Rick and Morty Season 6 Episode 6 Review: JuRicksic Mort

This RICK AND MORTY review contains spoilers.

Rick and Morty Season 6 Episode 6

When dinosaurs showed up in the spaceships from Arrival at the start of this episode, I assumed we were in for another silly, self-contained, one-off storyline and it is one, mostly. However, it turns out this is the mid-season finale and therefore a lingering conflict—namely that portal travel is still broken due to an inter-dimensional rift—finally gets resolved as well. Though the episode is mostly about Rick’s rivalry with some super-genius dinosaurs from space, the portal stuff is teased a couple of times throughout, so as to set up the fixing of the inter-dimensional rift, which happens unceremoniously right near the end. Clever girl.

However, “JuRicksic Mort” is mostly about selfless, brilliant dinosaurs who have come to Earth to take over running the planet. A cool thing Rick and Morty’s flexible, high-concept setting regularly allows for is introducing a premise and then fast-forwarding to it completely overhauling life as we know it. In this case, the dinosaurs eradicate effectively all the world’s problems only a few minutes into the episode, leaving humans to figure out what to do with all their free time. Rick has no problem with this until he’s contacted by the President (Keith David, back again), who wants him to get rid of the dinosaurs so we can “go back to the old days where we pretend to fix the problems we cause.”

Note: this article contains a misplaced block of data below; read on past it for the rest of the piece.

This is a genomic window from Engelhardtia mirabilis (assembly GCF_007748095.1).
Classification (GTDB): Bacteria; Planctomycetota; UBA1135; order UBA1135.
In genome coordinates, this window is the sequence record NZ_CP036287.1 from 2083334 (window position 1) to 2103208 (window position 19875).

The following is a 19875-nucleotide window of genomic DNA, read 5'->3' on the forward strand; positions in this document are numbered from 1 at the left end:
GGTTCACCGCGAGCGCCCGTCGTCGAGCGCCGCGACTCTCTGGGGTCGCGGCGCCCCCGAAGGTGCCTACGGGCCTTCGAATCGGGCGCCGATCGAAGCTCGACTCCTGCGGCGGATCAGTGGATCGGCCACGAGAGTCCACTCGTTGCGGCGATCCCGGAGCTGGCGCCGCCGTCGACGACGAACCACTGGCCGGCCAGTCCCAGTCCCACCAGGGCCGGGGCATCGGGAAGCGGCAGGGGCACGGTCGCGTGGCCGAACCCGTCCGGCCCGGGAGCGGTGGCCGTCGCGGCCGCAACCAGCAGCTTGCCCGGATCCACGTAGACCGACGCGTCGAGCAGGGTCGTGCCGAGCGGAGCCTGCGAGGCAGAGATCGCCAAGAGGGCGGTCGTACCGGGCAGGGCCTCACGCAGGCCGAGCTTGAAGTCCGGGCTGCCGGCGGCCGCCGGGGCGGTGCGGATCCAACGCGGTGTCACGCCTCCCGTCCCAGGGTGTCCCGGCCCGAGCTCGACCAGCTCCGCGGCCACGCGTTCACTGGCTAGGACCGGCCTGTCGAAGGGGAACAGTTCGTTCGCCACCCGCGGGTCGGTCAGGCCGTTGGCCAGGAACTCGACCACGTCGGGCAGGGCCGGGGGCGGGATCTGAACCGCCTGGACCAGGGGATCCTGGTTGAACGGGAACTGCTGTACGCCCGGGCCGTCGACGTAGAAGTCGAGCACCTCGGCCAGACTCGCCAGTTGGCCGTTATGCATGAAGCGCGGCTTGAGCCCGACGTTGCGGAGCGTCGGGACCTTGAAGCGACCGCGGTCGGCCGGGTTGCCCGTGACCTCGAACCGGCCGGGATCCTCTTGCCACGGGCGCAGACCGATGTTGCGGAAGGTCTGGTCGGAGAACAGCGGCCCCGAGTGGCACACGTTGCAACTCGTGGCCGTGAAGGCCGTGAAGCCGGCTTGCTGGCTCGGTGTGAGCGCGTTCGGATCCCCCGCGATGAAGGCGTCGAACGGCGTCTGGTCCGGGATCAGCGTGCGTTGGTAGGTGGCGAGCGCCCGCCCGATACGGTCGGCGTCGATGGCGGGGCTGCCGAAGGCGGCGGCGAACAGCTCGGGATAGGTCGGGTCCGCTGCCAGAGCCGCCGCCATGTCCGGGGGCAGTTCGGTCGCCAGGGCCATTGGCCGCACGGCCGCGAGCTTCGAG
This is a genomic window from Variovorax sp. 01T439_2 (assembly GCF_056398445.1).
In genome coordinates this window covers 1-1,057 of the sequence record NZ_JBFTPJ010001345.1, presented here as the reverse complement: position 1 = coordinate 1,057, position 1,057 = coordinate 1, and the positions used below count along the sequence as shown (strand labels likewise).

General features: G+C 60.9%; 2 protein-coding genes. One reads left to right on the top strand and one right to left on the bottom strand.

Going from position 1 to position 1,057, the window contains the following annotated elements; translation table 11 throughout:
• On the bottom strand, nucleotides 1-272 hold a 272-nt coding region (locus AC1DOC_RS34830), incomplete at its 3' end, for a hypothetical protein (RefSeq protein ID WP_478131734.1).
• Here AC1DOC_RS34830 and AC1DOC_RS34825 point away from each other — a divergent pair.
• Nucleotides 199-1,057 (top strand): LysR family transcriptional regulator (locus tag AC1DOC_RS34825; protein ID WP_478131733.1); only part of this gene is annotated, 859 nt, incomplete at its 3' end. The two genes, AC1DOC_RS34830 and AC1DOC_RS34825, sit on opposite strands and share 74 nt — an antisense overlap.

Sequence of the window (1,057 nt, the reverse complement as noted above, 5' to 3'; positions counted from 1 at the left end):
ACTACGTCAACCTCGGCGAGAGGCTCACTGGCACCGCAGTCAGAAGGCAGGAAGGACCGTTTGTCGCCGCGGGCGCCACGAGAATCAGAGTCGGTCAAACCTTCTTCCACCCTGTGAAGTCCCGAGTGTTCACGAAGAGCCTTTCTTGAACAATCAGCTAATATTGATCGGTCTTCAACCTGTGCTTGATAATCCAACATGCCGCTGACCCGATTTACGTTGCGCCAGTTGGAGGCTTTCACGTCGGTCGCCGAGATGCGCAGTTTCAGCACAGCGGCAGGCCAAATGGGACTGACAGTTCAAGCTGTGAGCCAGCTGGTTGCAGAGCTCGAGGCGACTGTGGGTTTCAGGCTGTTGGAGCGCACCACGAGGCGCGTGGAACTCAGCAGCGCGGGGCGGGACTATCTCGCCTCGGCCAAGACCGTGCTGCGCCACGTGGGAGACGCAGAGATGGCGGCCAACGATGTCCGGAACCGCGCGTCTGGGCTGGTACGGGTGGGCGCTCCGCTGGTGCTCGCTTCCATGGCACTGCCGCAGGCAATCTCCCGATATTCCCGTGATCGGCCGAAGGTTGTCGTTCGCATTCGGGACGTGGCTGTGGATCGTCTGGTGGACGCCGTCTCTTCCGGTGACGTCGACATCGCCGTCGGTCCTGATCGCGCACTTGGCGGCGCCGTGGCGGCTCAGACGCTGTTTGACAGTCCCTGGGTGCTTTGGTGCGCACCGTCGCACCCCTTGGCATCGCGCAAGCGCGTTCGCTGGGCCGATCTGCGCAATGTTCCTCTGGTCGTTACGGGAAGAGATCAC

Meeting the dinosaurs, Rick discovers he despises them because of their sanctimonious selflessness, not to mention they’re more scientifically advanced than he is, having invented a portal pistol that shoots portals that let you see a preview of where you’re portaling to within the portal, you know, like in Portal. Now Rick has his own motivation for getting rid of the dinosaurs. It’s a great idea for a conflict; Rick is so smart and all-powerful he rarely needs to tangle with anybody, but it makes perfect sense for his character that he’s so insecure about someone being smarter than him that he creates his own conflict, based entirely on bitterness.

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